Sports Streaming

The articles below will teach you all about using a virtual private network (VPN) for sports streaming, from picking a service that’s a champion at unblocking sports providers to finding sources for your favorite games from around the world.

How to Access Sports Streaming

When an event like the Olympics or the World Cup brings the whole sports world together, there’s almost always a way for people to stream it from anywhere. But most other sporting events present problems.

Suppose you’re an American traveling abroad in the fall, and you can’t stand to miss the Patriots game — but you don’t expect the hotel in London will have channels for your kind of football. Even worse, because of international copyright issues, you usually can’t access sports streaming websites like ESPN from other countries.

The same situation might arise with any regional sport. If you’re visiting Los Angeles from Mumbai, you’ll have a heck of a time finding a channel to watch cricket. And good luck getting a Yokohama Bay Stars baseball game televised outside of Japan.

The internet makes it easier than it used to be to enjoy your favorite sports from anywhere in the world, but it’s not always enough to know a good website. Every sports fan knows the pain of running into a viewing blackout. Why is it that the companies that run sporting events often make it so difficult to watch them?

Broadcasting Rights

The answer is the one you’d probably expect: money. The franchises and arenas that host games take bids from networks for the broadcast rights, with the winner expecting exclusivity (it’s easier to bring in viewers when you’re the only game in town). To honor the deal, they have to black out the game in other regions or on other channels or websites.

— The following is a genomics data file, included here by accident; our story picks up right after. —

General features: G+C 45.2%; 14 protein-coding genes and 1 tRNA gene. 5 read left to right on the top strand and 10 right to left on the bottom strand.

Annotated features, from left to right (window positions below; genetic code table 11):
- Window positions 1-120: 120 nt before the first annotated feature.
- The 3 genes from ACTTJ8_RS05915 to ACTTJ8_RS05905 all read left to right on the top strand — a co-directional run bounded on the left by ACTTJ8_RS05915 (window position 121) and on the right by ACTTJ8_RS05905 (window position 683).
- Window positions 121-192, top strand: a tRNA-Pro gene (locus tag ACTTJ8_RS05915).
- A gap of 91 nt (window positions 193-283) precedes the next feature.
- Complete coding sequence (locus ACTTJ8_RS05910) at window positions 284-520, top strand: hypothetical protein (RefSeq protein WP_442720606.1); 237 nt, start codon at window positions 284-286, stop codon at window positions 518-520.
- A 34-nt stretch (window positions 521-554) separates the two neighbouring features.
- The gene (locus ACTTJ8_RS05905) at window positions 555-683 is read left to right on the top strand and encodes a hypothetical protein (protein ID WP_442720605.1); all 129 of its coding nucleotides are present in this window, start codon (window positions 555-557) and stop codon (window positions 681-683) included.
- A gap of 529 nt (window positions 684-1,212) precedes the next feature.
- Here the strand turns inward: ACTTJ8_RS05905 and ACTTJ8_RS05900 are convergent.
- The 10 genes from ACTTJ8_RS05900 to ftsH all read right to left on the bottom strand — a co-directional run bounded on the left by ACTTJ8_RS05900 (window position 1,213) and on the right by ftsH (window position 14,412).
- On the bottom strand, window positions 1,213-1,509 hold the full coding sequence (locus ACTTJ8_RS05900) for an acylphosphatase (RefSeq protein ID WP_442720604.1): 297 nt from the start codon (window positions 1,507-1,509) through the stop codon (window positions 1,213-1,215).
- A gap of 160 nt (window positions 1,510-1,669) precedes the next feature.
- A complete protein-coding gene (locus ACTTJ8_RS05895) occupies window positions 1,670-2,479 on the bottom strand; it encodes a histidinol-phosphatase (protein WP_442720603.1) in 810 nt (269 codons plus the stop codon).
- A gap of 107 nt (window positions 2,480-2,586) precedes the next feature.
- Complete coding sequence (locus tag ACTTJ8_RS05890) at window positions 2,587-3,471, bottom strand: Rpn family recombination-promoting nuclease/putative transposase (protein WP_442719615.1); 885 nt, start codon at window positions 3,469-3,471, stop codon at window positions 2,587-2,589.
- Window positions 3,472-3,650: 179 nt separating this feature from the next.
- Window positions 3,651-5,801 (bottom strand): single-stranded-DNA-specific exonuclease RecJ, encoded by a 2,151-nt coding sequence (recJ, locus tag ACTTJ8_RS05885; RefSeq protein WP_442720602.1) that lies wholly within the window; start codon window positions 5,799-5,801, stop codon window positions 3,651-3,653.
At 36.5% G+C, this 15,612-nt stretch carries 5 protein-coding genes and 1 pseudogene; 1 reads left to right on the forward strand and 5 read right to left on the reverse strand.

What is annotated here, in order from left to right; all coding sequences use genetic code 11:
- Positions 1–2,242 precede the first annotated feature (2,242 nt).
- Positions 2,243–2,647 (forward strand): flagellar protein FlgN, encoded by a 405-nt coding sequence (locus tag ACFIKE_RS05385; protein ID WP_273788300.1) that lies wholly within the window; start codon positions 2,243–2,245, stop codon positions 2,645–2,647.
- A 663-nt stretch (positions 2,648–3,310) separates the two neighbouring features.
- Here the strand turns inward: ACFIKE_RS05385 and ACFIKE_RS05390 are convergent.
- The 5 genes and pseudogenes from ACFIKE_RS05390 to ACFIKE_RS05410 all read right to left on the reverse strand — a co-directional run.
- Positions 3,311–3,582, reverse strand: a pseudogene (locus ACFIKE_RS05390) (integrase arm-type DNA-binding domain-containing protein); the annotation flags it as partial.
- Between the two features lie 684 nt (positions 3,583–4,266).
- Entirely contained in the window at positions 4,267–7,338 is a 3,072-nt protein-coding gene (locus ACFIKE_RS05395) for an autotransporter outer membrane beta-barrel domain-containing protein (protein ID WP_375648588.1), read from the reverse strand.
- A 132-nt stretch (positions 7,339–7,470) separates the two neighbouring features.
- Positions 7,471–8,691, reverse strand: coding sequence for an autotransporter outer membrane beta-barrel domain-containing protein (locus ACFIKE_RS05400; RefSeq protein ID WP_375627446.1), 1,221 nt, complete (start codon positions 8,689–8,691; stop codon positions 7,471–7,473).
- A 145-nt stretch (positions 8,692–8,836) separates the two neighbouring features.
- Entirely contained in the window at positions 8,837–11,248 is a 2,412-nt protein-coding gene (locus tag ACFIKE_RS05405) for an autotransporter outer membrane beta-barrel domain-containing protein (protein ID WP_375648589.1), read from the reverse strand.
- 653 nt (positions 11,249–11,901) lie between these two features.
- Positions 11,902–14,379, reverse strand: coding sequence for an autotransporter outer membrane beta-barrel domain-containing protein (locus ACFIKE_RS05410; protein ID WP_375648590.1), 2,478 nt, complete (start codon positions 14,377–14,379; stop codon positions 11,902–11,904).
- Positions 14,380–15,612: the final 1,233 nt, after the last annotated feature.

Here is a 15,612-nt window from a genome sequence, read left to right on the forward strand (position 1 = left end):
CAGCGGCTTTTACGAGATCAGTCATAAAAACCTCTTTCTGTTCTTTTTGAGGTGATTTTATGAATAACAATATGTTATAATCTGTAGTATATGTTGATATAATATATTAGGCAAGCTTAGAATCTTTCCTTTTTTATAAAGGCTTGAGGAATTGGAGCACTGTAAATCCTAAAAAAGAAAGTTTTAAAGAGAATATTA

It’s not that different from Netflix having the rights to a certain TV show in Canada, while Hulu owns the rights in the U.S. The one exception is that sports blackouts can be even more stringent, with certain games restricted to states or even particular cities.

How to Get Around Sports Blackouts

Luckily for fans everywhere, there’s a way around blackouts — you can use a VPN. VPNs were originally used to provide closed corporate networks, but people soon realized that these servers had another use: masking internet connections so they appear to be coming from different locations.

If you want to watch a Bulls NBA game from your home in Seattle (RIP Supersonics), you have two choices: pay through the nose to change your entire cable package to one with the rights, or use a good VPN with a server location in Chicago.

We know which one we’d rather do, and we’re betting you’ll become a convert once you’ve tried it. Privacy Journal’s articles make it easy to find the right VPNs and web sources for any event, from the World Fencing Championships in Cairo to World Table Tennis in Chengdu. Stop worrying about channels and markets, and get back to enjoying the game.